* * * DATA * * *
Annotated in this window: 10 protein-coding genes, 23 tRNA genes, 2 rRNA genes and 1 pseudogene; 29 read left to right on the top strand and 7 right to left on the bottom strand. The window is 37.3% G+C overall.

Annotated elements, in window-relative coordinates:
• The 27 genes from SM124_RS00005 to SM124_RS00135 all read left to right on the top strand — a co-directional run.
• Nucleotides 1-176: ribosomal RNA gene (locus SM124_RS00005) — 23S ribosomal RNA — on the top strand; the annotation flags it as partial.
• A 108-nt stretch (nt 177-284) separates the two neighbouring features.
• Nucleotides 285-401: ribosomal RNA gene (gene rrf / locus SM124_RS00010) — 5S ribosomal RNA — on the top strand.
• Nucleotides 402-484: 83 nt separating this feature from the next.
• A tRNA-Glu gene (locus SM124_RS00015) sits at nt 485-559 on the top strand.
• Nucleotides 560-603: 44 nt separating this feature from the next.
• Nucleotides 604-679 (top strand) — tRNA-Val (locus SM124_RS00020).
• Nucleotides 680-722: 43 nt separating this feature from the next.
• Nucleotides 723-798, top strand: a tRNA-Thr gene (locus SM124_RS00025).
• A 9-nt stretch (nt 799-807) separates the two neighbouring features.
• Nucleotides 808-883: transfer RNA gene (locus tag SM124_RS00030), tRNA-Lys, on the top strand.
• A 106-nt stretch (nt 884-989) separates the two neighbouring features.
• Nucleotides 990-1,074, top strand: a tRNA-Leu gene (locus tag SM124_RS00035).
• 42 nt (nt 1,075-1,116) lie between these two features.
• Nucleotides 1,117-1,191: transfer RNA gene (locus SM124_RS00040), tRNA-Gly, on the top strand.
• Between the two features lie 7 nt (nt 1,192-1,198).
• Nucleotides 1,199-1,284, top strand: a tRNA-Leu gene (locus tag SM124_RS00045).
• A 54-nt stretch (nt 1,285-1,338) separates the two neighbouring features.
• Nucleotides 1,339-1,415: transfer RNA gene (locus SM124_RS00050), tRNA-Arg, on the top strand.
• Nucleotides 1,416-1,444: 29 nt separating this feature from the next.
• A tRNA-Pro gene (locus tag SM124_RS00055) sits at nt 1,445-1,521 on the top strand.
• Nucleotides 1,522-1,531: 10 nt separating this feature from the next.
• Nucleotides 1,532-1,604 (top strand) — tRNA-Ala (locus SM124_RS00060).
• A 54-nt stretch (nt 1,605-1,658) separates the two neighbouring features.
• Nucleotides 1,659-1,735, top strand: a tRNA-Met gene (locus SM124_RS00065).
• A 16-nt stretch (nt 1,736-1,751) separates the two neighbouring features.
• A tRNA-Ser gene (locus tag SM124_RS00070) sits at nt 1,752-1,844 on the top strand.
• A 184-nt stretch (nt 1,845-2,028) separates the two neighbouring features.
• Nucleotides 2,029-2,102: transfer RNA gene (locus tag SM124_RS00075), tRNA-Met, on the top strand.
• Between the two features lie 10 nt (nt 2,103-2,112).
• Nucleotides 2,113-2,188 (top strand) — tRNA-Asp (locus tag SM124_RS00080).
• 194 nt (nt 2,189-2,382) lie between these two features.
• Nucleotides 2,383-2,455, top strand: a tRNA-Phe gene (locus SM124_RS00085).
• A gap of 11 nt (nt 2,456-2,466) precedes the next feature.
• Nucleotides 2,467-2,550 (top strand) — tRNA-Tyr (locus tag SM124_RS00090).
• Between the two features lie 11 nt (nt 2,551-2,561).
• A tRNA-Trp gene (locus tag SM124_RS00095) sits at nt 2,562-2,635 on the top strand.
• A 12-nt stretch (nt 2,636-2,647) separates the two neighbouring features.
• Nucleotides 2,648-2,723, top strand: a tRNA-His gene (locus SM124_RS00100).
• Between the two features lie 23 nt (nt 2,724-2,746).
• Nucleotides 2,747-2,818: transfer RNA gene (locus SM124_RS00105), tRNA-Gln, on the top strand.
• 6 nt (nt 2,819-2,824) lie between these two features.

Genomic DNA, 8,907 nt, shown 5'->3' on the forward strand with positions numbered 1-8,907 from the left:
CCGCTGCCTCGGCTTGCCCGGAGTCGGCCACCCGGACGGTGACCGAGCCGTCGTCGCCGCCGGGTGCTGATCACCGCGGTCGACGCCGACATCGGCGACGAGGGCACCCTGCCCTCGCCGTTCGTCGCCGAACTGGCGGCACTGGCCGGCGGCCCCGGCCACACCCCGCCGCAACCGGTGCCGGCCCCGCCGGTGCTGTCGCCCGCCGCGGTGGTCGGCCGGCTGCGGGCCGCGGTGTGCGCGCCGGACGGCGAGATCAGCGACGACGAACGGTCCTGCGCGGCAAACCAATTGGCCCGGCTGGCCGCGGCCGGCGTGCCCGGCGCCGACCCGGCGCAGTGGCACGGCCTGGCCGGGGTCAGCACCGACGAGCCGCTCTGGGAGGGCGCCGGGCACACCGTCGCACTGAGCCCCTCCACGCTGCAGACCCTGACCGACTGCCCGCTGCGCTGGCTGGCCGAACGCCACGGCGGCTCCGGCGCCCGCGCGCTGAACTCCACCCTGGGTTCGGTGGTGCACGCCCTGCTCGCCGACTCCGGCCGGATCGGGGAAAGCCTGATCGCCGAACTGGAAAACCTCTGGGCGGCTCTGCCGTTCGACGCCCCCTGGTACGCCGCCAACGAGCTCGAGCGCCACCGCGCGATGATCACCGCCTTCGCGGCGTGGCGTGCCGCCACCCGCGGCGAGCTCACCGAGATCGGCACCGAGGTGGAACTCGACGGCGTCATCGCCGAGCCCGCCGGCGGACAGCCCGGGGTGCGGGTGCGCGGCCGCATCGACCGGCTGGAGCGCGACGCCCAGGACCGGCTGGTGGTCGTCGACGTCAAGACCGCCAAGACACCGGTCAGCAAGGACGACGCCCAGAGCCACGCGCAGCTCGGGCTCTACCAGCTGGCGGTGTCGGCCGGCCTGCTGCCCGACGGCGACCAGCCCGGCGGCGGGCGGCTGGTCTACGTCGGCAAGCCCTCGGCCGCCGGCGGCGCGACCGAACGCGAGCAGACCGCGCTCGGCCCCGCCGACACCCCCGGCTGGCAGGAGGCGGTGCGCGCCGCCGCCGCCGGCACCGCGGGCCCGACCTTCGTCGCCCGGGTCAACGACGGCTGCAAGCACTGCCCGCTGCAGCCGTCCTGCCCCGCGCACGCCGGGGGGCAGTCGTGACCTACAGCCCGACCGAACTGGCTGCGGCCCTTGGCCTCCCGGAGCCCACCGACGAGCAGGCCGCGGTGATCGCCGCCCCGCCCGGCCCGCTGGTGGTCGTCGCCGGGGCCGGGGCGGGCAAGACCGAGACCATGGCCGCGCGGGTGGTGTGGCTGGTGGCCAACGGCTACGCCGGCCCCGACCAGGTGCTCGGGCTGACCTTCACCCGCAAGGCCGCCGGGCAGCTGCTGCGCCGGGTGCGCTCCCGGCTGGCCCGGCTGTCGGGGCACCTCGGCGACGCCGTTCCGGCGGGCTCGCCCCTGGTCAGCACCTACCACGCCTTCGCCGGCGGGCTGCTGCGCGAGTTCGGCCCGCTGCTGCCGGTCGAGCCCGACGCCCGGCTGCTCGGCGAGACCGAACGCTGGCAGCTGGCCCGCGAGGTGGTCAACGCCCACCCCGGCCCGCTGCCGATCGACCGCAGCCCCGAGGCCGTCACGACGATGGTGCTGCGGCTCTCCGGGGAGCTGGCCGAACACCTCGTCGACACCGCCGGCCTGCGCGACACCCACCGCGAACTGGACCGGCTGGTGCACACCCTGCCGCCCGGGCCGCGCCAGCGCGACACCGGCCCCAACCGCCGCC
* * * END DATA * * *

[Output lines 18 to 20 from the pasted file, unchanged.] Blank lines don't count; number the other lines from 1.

• Nucleotides 1,117-1,191: transfer RNA gene (locus SM124_RS00040), tRNA-Gly, on the top strand.
• Between the two features lie 7 nt (nt 1,192-1,198).
• Nucleotides 1,199-1,284, top strand: a tRNA-Leu gene (locus tag SM124_RS00045).